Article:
The use of CO2 in oil recovery and in CO2 capture and storage is gaining traction in recent years. These applications involve heat transfer between CO2 and the base fluid, and hence, there arises a need to improve the thermal conductivity of CO2 to increase the process efficiency and reduce cost. One way to improve the thermal conductivity is through nanoparticle addition in the base fluid. The nanofluid model in this study consisted of copper (Cu) nanoparticles in varying concentrations with CO2 as a base fluid. No experimental data are available on thermal conductivity of CO2 based nanofluid. Molecular dynamics (MD) simulations are an increasingly adopted tool to perform preliminary assessments of nanoparticle (NP) fluid interactions. In this study, the effect of the formation of a nanolayer (or molecular layering) at the gas-solid interface on thermal conductivity is investigated using equilibrium MD simulations by varying NP diameter and keeping the volume fraction (1.413%) of nanofluid constant to check the diameter effect of NP on the nanolayer and thermal conductivity. A dense semi-solid fluid layer was seen to be formed at the NP-gas interface, and the thickness increases with increase in particle diameter, which also moves with the NP Brownian motion. Density distribution has been done to see the effect of nanolayer, and its thickness around the NP. These findings are extremely beneficial, especially to industries employed in oil recovery as increased thermal conductivity of CO2 will lead to enhanced oil recovery and thermal energy storage.
Hypertension is characterized with stress on the heart and blood vessels thus increasing the risk of heart attack and renal diseases. The Renin angiotensin system (RAS) plays a major role in blood pressure control. Renin is the enzyme that controls the RAS at the rate-limiting step. Our aim is to develop new drug-like leads which can inhibit renin and thereby emerge as therapeutics for hypertension. To achieve this, molecular dynamics (MD) simulation and receptor-based pharmacophore modeling were implemented, and three rennin-inhibitor complex structures were selected based on IC50 value and scaffolds of inhibitors. Three pharmacophore models were generated considering conformations induced by inhibitor. The compounds mapped to these models were selected and subjected to drug-like screening. The identified hits were docked into the active site of renin. Finally, hit1 satisfying the binding mode and interaction energy was selected as possible lead candidate to be used in novel renin inhibitors.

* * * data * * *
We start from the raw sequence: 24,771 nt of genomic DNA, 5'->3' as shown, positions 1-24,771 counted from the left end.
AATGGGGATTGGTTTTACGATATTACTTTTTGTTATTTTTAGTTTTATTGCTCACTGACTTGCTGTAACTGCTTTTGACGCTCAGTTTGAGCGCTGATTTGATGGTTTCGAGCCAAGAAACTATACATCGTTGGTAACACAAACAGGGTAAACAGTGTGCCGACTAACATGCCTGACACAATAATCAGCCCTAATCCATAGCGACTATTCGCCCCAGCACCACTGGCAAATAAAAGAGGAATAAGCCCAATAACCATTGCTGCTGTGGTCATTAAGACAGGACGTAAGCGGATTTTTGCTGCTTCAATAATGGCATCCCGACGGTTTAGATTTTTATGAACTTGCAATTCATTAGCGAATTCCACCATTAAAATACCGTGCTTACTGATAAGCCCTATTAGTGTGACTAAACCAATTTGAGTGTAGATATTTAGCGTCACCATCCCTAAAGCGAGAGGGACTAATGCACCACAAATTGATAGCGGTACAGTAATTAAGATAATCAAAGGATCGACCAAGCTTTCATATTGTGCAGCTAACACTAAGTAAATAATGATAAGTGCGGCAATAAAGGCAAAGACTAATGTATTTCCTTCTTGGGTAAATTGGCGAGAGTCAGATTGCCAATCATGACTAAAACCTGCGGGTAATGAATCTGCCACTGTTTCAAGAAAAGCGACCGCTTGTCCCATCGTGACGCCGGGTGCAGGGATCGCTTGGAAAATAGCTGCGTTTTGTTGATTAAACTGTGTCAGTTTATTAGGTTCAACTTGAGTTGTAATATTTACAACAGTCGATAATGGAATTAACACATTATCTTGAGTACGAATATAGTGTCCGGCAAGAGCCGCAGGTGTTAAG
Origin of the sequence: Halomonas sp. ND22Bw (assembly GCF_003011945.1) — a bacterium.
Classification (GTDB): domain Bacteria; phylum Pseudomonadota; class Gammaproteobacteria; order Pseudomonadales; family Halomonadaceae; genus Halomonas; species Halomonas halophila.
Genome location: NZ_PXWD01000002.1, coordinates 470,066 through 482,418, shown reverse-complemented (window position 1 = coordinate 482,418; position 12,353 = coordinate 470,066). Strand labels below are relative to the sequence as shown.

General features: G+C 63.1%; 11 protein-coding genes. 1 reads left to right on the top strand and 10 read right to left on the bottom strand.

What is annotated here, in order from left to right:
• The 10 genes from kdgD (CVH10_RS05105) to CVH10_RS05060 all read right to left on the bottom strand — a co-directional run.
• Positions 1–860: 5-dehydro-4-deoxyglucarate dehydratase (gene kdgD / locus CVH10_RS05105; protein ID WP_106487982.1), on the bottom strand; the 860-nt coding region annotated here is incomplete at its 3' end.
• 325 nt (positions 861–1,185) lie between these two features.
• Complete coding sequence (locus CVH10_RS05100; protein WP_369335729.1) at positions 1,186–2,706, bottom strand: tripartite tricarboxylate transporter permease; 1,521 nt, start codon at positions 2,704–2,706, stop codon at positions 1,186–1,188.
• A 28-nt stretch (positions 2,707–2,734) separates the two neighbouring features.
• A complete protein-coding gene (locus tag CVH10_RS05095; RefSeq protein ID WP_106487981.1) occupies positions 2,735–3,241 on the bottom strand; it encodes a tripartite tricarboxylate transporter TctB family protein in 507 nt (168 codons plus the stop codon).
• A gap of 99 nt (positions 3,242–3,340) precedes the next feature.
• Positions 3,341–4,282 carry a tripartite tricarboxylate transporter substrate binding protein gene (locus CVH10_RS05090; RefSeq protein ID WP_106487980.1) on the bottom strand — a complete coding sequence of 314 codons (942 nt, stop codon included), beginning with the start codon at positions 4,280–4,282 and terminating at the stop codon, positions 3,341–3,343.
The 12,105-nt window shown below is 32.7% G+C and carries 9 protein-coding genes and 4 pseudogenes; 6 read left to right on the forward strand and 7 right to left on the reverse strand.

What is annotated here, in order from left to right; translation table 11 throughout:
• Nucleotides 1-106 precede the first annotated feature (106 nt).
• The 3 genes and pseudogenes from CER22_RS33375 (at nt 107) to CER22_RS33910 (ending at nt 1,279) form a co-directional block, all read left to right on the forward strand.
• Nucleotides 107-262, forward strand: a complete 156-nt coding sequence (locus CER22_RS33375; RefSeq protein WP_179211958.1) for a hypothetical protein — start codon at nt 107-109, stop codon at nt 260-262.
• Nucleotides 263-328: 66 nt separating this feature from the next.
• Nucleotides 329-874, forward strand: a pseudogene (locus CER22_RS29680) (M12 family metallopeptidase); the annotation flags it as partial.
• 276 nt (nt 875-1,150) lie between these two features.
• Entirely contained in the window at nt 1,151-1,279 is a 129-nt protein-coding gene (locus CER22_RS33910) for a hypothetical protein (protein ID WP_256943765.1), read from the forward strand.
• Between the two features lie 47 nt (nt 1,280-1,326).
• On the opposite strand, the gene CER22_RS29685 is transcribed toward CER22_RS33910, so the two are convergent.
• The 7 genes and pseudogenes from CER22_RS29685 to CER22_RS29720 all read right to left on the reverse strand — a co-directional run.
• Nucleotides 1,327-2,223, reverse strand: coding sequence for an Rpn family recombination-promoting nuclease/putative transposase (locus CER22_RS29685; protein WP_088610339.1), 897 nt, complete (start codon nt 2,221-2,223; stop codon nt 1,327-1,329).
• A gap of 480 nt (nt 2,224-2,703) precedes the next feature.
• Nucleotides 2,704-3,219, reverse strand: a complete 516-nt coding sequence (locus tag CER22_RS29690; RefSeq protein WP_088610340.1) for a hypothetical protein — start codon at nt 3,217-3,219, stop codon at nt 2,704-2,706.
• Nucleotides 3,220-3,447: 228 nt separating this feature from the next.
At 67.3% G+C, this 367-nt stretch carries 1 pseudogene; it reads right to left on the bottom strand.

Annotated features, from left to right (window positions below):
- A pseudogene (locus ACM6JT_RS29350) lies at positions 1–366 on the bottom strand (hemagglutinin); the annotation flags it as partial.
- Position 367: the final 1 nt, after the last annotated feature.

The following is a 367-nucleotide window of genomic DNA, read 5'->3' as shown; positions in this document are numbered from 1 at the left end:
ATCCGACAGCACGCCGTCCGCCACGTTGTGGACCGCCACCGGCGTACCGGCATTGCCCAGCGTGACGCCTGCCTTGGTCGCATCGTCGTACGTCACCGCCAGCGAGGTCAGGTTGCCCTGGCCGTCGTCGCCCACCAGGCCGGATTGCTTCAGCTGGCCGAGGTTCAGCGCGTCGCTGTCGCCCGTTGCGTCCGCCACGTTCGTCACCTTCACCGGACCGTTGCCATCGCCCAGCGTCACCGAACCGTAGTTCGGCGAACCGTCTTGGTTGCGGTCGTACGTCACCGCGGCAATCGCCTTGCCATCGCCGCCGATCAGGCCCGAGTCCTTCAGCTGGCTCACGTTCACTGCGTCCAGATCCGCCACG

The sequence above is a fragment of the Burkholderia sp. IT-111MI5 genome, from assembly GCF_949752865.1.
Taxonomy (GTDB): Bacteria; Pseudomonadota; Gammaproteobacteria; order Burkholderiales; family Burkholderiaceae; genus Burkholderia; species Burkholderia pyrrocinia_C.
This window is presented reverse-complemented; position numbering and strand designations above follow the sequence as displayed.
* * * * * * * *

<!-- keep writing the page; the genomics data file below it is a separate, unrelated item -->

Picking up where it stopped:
A new approach to predict the 3D structures of proteins by combining the knowledge-based method and Molecular Dynamics Simulation is presented on the chicken villin headpiece subdomain (HP-36). Comparative modeling is employed as the knowledge-based method to predict the core region (Ala9-Asn28) of the protein while the remaining residues are built as extended regions (Met1-Lys8; Leu29-Phe36) which then further refined using Molecular Dynamics Simulation for 120 ns. Since the core region is built based on a high sequence identity to the template (65%) resulting in RMSD of 1.39 Å from the native, it is believed that this well-developed core region can act as a 'nucleation center' for subsequent rapid downhill folding. Results also demonstrate that the formation of the non-native contact which tends to hamper folding rate can be avoided. The best 3D model that exhibits most of the native characteristics is identified using clustering method which then further ranked based on the conformational free energies. It is found that the backbone RMSD of the best model compared to the NMR-MDavg is 1.01 Å and 3.53 Å, for the core region and the complete protein, respectively. In addition to this, the conformational free energy of the best model is lower by 5.85 kcal/mol as compared to the NMR-MDavg. This structure prediction protocol is shown to be effective in predicting the 3D structure of small globular protein with a considerable accuracy in much shorter time compared to the conventional Molecular Dynamics simulation alone.